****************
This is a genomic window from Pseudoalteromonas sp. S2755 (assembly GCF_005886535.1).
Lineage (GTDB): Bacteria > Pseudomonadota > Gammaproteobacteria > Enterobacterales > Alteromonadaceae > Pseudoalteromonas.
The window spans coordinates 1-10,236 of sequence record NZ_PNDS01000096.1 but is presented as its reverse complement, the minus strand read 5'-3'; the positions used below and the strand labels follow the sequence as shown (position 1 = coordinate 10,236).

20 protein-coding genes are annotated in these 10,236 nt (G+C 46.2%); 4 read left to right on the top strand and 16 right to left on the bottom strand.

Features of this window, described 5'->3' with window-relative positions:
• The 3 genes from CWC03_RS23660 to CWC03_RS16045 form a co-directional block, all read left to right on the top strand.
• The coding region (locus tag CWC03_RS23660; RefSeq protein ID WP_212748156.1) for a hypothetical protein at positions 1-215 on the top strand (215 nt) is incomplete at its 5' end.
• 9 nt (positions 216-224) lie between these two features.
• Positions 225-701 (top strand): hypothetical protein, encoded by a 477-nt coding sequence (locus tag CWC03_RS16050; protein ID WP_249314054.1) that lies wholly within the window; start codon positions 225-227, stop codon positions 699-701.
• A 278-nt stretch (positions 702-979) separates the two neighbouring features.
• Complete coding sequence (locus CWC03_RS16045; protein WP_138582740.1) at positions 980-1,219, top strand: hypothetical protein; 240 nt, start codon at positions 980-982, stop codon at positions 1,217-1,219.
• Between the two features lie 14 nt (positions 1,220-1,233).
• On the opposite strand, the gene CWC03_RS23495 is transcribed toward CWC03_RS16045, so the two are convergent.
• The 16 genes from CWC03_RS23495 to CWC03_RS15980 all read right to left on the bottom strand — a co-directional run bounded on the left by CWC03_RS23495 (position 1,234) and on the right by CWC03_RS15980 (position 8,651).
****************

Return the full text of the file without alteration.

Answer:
This is a genomic window from Pseudoalteromonas sp. S2755 (assembly GCF_005886535.1).
Lineage (GTDB): Bacteria > Pseudomonadota > Gammaproteobacteria > Enterobacterales > Alteromonadaceae > Pseudoalteromonas.
The window spans coordinates 1-10,236 of sequence record NZ_PNDS01000096.1 but is presented as its reverse complement, the minus strand read 5'-3'; the positions used below and the strand labels follow the sequence as shown (position 1 = coordinate 10,236).

20 protein-coding genes are annotated in these 10,236 nt (G+C 46.2%); 4 read left to right on the top strand and 16 right to left on the bottom strand.

Features of this window, described 5'->3' with window-relative positions:
• The 3 genes from CWC03_RS23660 to CWC03_RS16045 form a co-directional block, all read left to right on the top strand.
• The coding region (locus tag CWC03_RS23660; RefSeq protein ID WP_212748156.1) for a hypothetical protein at positions 1-215 on the top strand (215 nt) is incomplete at its 5' end.
• 9 nt (positions 216-224) lie between these two features.
• Positions 225-701 (top strand): hypothetical protein, encoded by a 477-nt coding sequence (locus tag CWC03_RS16050; protein ID WP_249314054.1) that lies wholly within the window; start codon positions 225-227, stop codon positions 699-701.
• A 278-nt stretch (positions 702-979) separates the two neighbouring features.
• Complete coding sequence (locus CWC03_RS16045; protein WP_138582740.1) at positions 980-1,219, top strand: hypothetical protein; 240 nt, start codon at positions 980-982, stop codon at positions 1,217-1,219.
• Between the two features lie 14 nt (positions 1,220-1,233).
• On the opposite strand, the gene CWC03_RS23495 is transcribed toward CWC03_RS16045, so the two are convergent.
• The 16 genes from CWC03_RS23495 to CWC03_RS15980 all read right to left on the bottom strand — a co-directional run bounded on the left by CWC03_RS23495 (position 1,234) and on the right by CWC03_RS15980 (position 8,651).